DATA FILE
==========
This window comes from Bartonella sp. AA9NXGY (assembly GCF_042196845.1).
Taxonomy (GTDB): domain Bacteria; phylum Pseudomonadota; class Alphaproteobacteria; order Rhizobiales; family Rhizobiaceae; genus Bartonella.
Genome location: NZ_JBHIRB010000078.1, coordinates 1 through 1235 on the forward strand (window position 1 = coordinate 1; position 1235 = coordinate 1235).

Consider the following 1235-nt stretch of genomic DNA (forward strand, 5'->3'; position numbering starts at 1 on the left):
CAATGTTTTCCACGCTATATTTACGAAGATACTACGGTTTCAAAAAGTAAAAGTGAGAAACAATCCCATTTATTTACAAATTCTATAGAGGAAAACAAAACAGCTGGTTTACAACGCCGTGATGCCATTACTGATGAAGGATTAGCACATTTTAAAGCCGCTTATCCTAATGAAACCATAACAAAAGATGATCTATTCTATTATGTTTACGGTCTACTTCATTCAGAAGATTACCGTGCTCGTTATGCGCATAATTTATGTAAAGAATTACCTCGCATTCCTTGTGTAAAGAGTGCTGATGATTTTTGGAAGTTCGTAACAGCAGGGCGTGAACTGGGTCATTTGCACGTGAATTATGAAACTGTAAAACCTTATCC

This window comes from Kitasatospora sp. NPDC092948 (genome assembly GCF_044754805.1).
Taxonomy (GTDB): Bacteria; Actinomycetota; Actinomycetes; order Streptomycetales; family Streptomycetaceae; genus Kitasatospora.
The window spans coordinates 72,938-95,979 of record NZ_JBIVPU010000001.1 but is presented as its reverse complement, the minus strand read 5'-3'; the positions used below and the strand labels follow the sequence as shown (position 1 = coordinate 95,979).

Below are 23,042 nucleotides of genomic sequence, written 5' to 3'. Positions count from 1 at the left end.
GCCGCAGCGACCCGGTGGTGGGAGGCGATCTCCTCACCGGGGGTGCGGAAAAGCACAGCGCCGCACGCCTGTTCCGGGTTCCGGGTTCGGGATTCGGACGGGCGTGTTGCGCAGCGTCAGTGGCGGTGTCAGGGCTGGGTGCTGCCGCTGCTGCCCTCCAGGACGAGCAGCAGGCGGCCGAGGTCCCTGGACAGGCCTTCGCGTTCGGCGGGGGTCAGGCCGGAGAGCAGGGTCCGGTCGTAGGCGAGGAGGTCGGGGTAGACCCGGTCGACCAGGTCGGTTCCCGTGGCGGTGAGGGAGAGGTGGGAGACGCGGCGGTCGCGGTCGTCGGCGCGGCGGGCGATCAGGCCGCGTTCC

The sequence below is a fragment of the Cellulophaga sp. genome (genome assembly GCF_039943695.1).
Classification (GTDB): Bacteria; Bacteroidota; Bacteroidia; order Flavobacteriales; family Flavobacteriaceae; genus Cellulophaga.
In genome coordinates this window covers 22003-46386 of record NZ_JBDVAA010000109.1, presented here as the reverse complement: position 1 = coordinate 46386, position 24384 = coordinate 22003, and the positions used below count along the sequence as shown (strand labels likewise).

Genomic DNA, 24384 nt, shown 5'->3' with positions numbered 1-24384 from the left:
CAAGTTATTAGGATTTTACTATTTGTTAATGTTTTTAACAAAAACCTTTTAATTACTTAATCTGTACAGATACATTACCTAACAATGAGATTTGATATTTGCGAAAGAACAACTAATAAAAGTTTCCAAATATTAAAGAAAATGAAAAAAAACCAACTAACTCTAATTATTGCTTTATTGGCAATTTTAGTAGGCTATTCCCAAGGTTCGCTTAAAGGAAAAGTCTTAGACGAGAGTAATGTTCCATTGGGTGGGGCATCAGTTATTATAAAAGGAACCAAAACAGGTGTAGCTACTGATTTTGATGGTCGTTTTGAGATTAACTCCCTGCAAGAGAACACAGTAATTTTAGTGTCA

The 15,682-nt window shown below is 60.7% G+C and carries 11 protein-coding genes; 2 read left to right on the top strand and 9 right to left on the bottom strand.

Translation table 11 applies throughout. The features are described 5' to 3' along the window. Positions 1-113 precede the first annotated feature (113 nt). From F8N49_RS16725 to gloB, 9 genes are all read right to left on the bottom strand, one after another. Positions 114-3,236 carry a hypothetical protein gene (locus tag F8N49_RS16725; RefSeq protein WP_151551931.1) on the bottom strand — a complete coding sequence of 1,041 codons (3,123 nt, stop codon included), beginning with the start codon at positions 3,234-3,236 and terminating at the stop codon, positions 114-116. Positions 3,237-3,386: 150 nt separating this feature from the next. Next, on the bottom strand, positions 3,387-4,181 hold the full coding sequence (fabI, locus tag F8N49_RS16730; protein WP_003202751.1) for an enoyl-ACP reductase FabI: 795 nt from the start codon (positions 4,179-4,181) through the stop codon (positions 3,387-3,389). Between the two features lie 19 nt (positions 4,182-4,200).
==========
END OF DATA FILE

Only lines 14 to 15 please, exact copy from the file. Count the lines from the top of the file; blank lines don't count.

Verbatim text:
Genomic DNA, 24384 nt, shown 5'->3' with positions numbered 1-24384 from the left:
CAAGTTATTAGGATTTTACTATTTGTTAATGTTTTTAACAAAAACCTTTTAATTACTTAATCTGTACAGATACATTACCTAACAATGAGATTTGATATTTGCGAAAGAACAACTAATAAAAGTTTCCAAATATTAAAGAAAATGAAAAAAAACCAACTAACTCTAATTATTGCTTTATTGGCAATTTTAGTAGGCTATTCCCAAGGTTCGCTTAAAGGAAAAGTCTTAGACGAGAGTAATGTTCCATTGGGTGGGGCATCAGTTATTATAAAAGGAACCAAAACAGGTGTAGCTACTGATTTTGATGGTCGTTTTGAGATTAACTCCCTGCAAGAGAACACAGTAATTTTAGTGTCA